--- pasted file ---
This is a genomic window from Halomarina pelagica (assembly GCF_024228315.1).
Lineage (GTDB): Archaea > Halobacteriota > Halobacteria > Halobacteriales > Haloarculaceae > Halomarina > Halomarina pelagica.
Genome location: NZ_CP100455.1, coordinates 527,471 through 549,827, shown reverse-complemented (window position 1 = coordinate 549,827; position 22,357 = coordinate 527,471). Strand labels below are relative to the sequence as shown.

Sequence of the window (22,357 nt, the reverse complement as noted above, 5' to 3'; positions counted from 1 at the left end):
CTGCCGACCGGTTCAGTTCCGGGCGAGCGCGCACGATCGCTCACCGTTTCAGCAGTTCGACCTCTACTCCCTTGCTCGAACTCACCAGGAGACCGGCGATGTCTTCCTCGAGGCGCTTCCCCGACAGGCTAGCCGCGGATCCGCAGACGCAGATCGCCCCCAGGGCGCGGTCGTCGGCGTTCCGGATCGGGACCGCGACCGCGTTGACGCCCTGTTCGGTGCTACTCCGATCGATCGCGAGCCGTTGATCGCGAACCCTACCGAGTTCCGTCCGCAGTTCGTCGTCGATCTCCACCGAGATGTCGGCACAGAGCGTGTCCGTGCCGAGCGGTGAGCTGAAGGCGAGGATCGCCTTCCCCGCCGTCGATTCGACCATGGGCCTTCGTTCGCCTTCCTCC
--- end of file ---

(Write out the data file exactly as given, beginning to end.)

This is a genomic window from Halomarina pelagica (assembly GCF_024228315.1).
Lineage (GTDB): Archaea > Halobacteriota > Halobacteria > Halobacteriales > Haloarculaceae > Halomarina > Halomarina pelagica.
Genome location: NZ_CP100455.1, coordinates 527,471 through 549,827, shown reverse-complemented (window position 1 = coordinate 549,827; position 22,357 = coordinate 527,471). Strand labels below are relative to the sequence as shown.

Sequence of the window (22,357 nt, the reverse complement as noted above, 5' to 3'; positions counted from 1 at the left end):
CTGCCGACCGGTTCAGTTCCGGGCGAGCGCGCACGATCGCTCACCGTTTCAGCAGTTCGACCTCTACTCCCTTGCTCGAACTCACCAGGAGACCGGCGATGTCTTCCTCGAGGCGCTTCCCCGACAGGCTAGCCGCGGATCCGCAGACGCAGATCGCCCCCAGGGCGCGGTCGTCGGCGTTCCGGATCGGGACCGCGACCGCGTTGACGCCCTGTTCGGTGCTACTCCGATCGATCGCGAGCCGTTGATCGCGAACCCTACCGAGTTCCGTCCGCAGTTCGTCGTCGATCTCCACCGAGATGTCGGCACAGAGCGTGTCCGTGCCGAGCGGTGAGCTGAAGGCGAGGATCGCCTTCCCCGCCGTCGATTCGACCATGGGCCTTCGTTCGCCTTCCTCC